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# Wednesday, May 26, 2010
Tips to Research Military Ancestors on Memorial Day
Posted by Diane

Many of us are off work next Monday for Memorial Day—what a great opportunity to explore online resources for researching military ancestors.

Originally called Decoration Day, Memorial Day first honored Civil War soldiers. Grand Army of the Republic Gen. John Logan proclaimed a day of observance May 30, 1868, when flowers were placed on graves of Union and Confederate soldiers at Arlington National Cemetery.

New York officially recognized the holiday in 1873 and other Northern states had followed suit by 1890. After World War I, when the day came to memorialize all US war dead, Southern states also began to acknowledge the observance.

Wearing a red poppy on Memorial Day became traditional after WWI Royal Canadian Army Medical Corps surgeon John McCrae wrote the poem “In Flanders Fields” in 1915.

The name Memorial Day was first used in 1882, but it wasn't common for decades. Federal law didn’t declare it the official name until 1967. In 1971, the date was set to the last Monday in May.

Ready to research your military ancestors? You’ll find digitized military records collections on subscription sites Ancestry.com and Footnote. (PS: Footnote is having a 50 percent off subscription sale for a limited time.) World Vital Records has announced it's providing free access to its US military databases from May 27 through June 1.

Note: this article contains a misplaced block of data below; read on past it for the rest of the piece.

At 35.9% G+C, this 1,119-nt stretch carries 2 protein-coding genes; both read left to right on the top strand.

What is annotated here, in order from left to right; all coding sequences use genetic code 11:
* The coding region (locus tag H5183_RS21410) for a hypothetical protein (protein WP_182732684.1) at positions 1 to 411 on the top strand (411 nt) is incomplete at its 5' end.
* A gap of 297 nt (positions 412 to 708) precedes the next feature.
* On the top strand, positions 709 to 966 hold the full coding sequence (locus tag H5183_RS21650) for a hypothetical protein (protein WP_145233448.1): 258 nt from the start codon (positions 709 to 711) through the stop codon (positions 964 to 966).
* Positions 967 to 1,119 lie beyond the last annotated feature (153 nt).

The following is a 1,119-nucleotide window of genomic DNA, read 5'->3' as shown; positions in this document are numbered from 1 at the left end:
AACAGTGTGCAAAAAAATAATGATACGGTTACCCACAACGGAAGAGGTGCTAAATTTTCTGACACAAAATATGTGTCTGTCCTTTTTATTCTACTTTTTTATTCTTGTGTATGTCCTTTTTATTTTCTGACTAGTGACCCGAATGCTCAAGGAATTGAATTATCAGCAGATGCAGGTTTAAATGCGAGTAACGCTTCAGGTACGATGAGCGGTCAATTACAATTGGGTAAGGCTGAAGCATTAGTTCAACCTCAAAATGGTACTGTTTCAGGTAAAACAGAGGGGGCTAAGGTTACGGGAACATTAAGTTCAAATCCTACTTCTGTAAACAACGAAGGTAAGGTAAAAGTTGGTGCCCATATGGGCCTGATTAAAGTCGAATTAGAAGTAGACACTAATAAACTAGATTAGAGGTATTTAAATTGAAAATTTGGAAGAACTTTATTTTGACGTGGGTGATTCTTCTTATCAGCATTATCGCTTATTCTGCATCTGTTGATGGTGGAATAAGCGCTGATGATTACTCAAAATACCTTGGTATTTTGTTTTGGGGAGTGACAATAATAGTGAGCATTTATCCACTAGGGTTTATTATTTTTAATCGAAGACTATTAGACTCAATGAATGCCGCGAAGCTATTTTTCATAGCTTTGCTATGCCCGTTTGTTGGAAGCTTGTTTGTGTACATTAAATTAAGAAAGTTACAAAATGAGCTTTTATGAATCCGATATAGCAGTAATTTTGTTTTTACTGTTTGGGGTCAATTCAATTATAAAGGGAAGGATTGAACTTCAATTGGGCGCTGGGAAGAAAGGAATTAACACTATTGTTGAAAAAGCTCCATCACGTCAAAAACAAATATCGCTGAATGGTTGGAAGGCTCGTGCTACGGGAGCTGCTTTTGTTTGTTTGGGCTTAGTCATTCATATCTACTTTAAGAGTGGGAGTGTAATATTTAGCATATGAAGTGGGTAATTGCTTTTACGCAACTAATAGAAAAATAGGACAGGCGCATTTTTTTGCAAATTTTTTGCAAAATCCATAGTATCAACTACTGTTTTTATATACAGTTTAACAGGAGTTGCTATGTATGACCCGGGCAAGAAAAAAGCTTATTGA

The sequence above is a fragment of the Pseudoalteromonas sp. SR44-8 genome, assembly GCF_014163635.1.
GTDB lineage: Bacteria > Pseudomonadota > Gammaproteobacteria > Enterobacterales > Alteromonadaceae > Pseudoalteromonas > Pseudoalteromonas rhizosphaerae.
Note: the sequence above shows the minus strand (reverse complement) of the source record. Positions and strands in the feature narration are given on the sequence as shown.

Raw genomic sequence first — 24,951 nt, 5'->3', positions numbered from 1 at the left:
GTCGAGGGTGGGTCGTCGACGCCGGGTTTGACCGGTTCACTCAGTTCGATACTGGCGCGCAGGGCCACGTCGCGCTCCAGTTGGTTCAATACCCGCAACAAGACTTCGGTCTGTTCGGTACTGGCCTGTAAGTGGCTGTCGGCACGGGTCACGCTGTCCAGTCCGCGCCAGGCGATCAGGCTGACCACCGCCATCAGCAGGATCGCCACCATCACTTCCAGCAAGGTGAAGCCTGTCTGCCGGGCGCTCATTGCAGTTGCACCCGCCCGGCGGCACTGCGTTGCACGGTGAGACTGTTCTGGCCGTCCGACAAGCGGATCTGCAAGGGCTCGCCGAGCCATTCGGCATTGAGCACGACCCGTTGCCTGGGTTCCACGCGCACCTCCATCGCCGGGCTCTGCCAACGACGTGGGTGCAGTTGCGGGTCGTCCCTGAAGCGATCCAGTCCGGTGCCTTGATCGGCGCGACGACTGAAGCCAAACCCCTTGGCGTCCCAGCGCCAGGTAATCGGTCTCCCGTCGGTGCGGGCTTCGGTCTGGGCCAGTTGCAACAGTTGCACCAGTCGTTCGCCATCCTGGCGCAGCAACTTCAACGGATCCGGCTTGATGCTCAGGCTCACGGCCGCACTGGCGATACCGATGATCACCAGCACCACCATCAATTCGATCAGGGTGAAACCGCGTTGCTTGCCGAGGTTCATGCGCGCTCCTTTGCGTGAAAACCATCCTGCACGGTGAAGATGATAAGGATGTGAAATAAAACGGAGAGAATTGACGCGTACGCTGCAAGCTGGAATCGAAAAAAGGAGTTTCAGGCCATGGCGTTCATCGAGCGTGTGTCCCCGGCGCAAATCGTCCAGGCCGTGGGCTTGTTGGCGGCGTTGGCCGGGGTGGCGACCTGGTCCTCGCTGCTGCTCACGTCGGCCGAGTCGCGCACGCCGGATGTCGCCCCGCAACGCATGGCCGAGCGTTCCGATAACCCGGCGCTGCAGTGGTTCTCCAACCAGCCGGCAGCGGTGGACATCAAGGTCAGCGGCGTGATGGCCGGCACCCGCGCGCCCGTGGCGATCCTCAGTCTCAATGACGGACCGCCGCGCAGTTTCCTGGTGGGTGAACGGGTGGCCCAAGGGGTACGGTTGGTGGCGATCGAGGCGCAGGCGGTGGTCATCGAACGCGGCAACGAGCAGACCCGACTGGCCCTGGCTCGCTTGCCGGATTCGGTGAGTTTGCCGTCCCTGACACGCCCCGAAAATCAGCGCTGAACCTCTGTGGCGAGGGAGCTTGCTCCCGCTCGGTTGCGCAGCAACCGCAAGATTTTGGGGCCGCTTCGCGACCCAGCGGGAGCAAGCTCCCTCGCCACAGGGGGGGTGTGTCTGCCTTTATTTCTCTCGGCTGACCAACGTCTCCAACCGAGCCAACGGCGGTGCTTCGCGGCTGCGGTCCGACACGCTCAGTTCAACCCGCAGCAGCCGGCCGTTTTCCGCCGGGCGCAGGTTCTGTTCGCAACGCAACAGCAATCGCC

Military records at the free FamilySearch RecordSearch Pilot site include Civil War pension index cards, Revolutionary War pension and bounty land warrant applications, and WWII draft registration cards for 1942 (not yet indexed).

For more military records resources, links and research help, see these free FamilyTreeMagazine.com articles:
How-to resources from ShopFamilyTree.com:


Ancestry.com | FamilySearch | Footnote | Genealogy Web Sites | Military records | Research Tips
Wednesday, May 26, 2010 10:13:00 AM (Eastern Daylight Time, UTC-04:00)  #  Comments [4]
# Tuesday, May 25, 2010
FGS Plans War of 1812 Pension Records Digitization Project
Posted by Diane

What’s great about 2012? The release of the 1940 census, of course, but what else? It’s also the bicentennial of the War of 1812. The Federation of Genealogical Societies (FGS) has started a Preserve the Pensions project to digitize National Archives and Records Administration’s (NARA) pension files from that war.